We're all digging

11 April 2020

Selwin Hulme-Teague, writer of NSDF-selected show Potatoes, reflects on the creation of his show

I started writing Potatoes in my first term at uni, around the time where that big 2030 climate change headline was going around. It made me think a lot about how we now have an arbitrary point in time where it will be too late to save the planet, a limit to the way we as humans live today. I started thinking about how I’d react if we’d got to 2030 and it had all gone tits up and thought I’d probably go home to my parents’ farm in Devon because we could probably be able to grow food there and survive on our own for a bit. 

Oh, and I’d bring my boyfriend.

And that was it. I started to make up a story about two guys sometime, in the future, who decided to spend the rest of their lives together in the middle of nowhere, growing their own food in a really tough climate. I thought about what would still grow then and potatoes were a no brainer, so I decided to roll with as a motif, something that the characters could joke about and the audience would understand, but also something that could show how things deteriorate.

I think a lot of myself and how I interact with my boyfriend influenced what I wrote, which made the words quite personal to me, but not in a way that was exposing or uncomfortable, it just helped everything feel truthful and unique. I had two things in mind that I wanted to do, to use the early scenes to explore the characters’ history as a couple, and then mess everything up at the end. I wanted to do something that would ruffle the audience’s feathers, because climate change is serious, and a light situation can’t come out of this unless we change the way we live. What that ending would be though, I had no idea. 

I sent the script to my friend Rebecca (my co-artistic director at White Noise Theatre), thinking she’d be perfect to direct it. She read it and some of the options for the final scene, and we decided that it would be more interesting if the audience chose what happened at the end each night, which was a really cool surprise and worked into the narrative quite well. Rebecca and I spent a few weeks reading the scenes aloud together, feeling the emotions and unlocking the naturalism to the words, doing a rewrite here and there. Then we got some money from a society at our uni to buy some potatoes, and we were good to go.

I left it to Rebecca and the actors, Tom, Charlie and Imogen, to figure out the rest. They bossed it really. Their input completely reshaped the show and turned it into something far more brilliant than I could ever have envisioned.

They started the rehearsal process with a lot of focus on fleshing out the history of the characters before they worked on the text, using improvisation to discover key moments in the timeline of the main couple’s relationship. Rebecca also used a lot of exercises to help Tom and Charlie feel familiar with each other both physically and as acting partners, helping to craft the dynamic between their characters as well as just giving them space to play and become used to offering and accepting from one another.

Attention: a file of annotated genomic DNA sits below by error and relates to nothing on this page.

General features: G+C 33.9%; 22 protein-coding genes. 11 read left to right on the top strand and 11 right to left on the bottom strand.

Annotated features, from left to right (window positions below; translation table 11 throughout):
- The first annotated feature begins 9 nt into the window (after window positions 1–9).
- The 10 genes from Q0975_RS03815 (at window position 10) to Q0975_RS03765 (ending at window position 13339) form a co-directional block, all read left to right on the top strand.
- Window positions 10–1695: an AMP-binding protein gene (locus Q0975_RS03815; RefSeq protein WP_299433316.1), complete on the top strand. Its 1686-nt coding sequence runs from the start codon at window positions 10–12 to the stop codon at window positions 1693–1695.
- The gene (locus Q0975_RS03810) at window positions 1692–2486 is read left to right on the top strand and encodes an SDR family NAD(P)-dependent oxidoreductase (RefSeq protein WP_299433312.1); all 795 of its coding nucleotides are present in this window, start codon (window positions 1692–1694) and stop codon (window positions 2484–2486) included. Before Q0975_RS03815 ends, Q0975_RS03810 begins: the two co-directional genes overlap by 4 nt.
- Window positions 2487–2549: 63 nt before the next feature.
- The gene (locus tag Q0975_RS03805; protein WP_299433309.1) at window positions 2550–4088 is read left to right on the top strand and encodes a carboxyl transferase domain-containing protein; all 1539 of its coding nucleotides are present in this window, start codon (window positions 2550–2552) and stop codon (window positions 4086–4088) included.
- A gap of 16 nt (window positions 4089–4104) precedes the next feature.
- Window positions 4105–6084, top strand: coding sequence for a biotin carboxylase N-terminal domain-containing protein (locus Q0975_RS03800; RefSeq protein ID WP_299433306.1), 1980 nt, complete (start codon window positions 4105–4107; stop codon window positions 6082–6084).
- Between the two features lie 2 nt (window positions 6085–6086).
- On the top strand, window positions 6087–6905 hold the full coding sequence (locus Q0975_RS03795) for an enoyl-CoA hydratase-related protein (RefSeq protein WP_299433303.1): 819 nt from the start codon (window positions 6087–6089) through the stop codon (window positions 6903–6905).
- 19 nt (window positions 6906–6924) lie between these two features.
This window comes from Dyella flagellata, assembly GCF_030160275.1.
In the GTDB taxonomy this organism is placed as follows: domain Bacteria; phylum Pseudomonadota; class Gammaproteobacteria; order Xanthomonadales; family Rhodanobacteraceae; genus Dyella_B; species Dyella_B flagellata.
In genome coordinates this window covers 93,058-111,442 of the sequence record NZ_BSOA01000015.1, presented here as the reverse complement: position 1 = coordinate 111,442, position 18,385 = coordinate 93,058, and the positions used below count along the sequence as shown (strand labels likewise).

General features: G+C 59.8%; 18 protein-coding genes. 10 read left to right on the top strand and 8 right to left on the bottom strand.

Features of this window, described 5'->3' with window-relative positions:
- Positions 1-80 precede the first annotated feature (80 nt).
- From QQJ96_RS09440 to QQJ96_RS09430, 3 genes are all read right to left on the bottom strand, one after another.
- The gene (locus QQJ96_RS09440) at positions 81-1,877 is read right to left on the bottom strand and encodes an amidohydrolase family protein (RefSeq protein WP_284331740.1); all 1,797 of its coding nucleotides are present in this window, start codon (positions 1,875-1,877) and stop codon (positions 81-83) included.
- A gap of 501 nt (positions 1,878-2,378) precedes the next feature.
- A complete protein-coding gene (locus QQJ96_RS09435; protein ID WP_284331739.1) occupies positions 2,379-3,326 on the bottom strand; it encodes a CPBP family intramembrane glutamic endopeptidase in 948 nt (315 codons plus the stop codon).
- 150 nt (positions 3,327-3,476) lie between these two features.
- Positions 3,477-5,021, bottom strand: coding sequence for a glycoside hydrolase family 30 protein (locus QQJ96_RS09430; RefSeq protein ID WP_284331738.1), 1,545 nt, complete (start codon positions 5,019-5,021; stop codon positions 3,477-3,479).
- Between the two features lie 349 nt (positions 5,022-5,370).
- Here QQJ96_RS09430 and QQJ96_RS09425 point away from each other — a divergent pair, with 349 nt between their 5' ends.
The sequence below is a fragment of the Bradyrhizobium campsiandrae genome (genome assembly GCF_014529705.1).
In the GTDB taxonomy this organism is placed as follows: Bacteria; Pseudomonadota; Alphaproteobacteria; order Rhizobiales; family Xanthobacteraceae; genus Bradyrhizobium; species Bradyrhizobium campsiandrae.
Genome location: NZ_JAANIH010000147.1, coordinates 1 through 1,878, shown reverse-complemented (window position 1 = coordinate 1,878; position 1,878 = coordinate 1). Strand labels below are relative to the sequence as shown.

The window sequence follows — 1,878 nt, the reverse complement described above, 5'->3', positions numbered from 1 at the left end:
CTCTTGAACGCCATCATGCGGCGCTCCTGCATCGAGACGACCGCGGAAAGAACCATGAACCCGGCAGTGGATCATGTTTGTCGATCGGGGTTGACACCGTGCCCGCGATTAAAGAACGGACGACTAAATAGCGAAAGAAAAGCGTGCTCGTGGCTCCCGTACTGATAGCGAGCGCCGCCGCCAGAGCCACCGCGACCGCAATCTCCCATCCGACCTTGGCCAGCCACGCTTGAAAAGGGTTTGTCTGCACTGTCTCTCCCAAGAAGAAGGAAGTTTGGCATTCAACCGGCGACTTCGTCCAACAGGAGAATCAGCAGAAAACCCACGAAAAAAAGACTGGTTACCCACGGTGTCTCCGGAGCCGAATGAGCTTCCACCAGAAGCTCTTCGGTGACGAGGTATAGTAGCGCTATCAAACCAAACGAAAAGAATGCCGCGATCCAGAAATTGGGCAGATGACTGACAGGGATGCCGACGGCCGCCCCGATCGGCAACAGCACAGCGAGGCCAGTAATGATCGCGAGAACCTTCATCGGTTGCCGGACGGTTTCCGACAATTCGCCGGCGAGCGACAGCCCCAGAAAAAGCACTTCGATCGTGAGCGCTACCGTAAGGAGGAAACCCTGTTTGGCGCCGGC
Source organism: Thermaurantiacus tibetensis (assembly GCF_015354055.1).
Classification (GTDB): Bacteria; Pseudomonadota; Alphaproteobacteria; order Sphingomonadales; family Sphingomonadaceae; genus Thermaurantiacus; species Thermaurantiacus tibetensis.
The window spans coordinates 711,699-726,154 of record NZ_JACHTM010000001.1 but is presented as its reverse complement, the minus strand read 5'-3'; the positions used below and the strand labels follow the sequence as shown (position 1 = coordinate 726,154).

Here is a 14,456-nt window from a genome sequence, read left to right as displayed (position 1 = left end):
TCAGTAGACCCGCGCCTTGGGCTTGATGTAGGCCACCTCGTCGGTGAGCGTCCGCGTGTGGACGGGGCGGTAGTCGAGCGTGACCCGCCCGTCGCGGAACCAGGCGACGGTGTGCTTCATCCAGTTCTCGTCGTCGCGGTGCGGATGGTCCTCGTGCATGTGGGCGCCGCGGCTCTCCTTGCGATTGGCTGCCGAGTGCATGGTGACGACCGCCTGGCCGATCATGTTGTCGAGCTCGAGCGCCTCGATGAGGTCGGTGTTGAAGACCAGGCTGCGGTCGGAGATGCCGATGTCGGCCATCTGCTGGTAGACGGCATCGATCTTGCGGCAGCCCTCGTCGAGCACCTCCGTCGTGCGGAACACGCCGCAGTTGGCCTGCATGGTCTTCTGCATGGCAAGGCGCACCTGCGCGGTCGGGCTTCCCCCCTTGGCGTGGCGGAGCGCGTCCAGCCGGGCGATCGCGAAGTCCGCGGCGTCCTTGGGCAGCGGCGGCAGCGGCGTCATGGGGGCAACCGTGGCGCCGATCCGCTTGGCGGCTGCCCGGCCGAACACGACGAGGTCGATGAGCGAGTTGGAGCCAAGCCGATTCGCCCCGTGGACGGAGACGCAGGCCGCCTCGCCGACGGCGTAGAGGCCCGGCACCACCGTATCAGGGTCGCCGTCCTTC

Movement rehearsals with our choreographer, Jana, helped with this because lots of the techniques we used helped figure out the exact rhythm and internal tempo of the characters and their relationship. It gave the actors a physical language to express what words can’t, which ended up coming into a lot of the movement transitions between scenes. We knew that we wanted the audience to fall in love with the couple’s relationship, and so these moments of movement allowed us to really express their love and heighten their emotions. Then when the third character turned up towards the end of the play, Imogen brought an incredible coldness and mystery that made the atmosphere in the room feel sinister, like all of this love and emotion is in danger.

There’s one bit of the show where there are five or six quick scenes, one after the other, to show time passing. I remember the rehearsals slowly edging towards this bit, building up a lot of anticipation about how we’d stage it. When the rehearsal finally came, I remember saying hi to everyone at the start, then leaving the room to write an essay for an hour, before  coming back at the end to watch what they’d come up with. Rebecca put on some nostalgic music, Jana had added some moves between the scenes, Tom and Charlie were completely in their characters, I remember feeling sick because they’d done such a beautiful thing with my writing. It was a really magical moment.

We really enjoyed making Potatoes, and it’s been great to revisit it for NSDF and see what we could improve, despite not being able to perform it to everyone in the end! I think Potatoes is more relevant now than ever, not only because things feel quite isolated and dystopian in Coronavirus lockdown, but also because it’s now ten years until 2030; time is running out to change how we live to protect the planet and the people we love.


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Photograph: Tara Noonan